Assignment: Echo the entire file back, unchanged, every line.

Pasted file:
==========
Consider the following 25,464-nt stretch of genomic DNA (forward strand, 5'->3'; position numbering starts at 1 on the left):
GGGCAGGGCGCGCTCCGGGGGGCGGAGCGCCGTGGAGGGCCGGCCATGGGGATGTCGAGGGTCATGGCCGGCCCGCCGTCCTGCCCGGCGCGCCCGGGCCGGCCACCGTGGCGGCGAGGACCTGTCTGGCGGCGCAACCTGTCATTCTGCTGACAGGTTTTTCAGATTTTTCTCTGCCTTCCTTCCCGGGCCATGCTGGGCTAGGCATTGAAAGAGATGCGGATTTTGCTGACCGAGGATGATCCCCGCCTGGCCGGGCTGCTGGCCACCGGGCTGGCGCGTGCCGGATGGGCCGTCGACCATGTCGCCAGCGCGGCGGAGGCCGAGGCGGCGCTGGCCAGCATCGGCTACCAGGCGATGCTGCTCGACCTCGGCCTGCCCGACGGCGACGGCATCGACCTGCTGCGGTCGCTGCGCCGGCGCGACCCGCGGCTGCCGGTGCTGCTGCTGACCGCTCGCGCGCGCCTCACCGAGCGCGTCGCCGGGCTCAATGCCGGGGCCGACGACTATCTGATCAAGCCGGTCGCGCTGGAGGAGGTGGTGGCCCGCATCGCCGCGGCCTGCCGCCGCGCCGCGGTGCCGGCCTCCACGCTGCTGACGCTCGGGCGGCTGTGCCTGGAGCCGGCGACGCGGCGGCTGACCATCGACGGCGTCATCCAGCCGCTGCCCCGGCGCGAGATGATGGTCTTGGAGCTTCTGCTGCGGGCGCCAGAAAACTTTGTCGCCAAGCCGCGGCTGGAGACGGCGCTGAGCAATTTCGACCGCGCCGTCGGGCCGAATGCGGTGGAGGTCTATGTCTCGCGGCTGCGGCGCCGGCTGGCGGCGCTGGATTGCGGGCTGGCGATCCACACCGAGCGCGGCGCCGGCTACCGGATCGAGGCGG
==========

Consider the following 25,464-nt stretch of genomic DNA (forward strand, 5'->3'; position numbering starts at 1 on the left):
GGGCAGGGCGCGCTCCGGGGGGCGGAGCGCCGTGGAGGGCCGGCCATGGGGATGTCGAGGGTCATGGCCGGCCCGCCGTCCTGCCCGGCGCGCCCGGGCCGGCCACCGTGGCGGCGAGGACCTGTCTGGCGGCGCAACCTGTCATTCTGCTGACAGGTTTTTCAGATTTTTCTCTGCCTTCCTTCCCGGGCCATGCTGGGCTAGGCATTGAAAGAGATGCGGATTTTGCTGACCGAGGATGATCCCCGCCTGGCCGGGCTGCTGGCCACCGGGCTGGCGCGTGCCGGATGGGCCGTCGACCATGTCGCCAGCGCGGCGGAGGCCGAGGCGGCGCTGGCCAGCATCGGCTACCAGGCGATGCTGCTCGACCTCGGCCTGCCCGACGGCGACGGCATCGACCTGCTGCGGTCGCTGCGCCGGCGCGACCCGCGGCTGCCGGTGCTGCTGCTGACCGCTCGCGCGCGCCTCACCGAGCGCGTCGCCGGGCTCAATGCCGGGGCCGACGACTATCTGATCAAGCCGGTCGCGCTGGAGGAGGTGGTGGCCCGCATCGCCGCGGCCTGCCGCCGCGCCGCGGTGCCGGCCTCCACGCTGCTGACGCTCGGGCGGCTGTGCCTGGAGCCGGCGACGCGGCGGCTGACCATCGACGGCGTCATCCAGCCGCTGCCCCGGCGCGAGATGATGGTCTTGGAGCTTCTGCTGCGGGCGCCAGAAAACTTTGTCGCCAAGCCGCGGCTGGAGACGGCGCTGAGCAATTTCGACCGCGCCGTCGGGCCGAATGCGGTGGAGGTCTATGTCTCGCGGCTGCGGCGCCGGCTGGCGGCGCTGGATTGCGGGCTGGCGATCCACACCGAGCGCGGCGCCGGCTACCGGATCGAGGCGG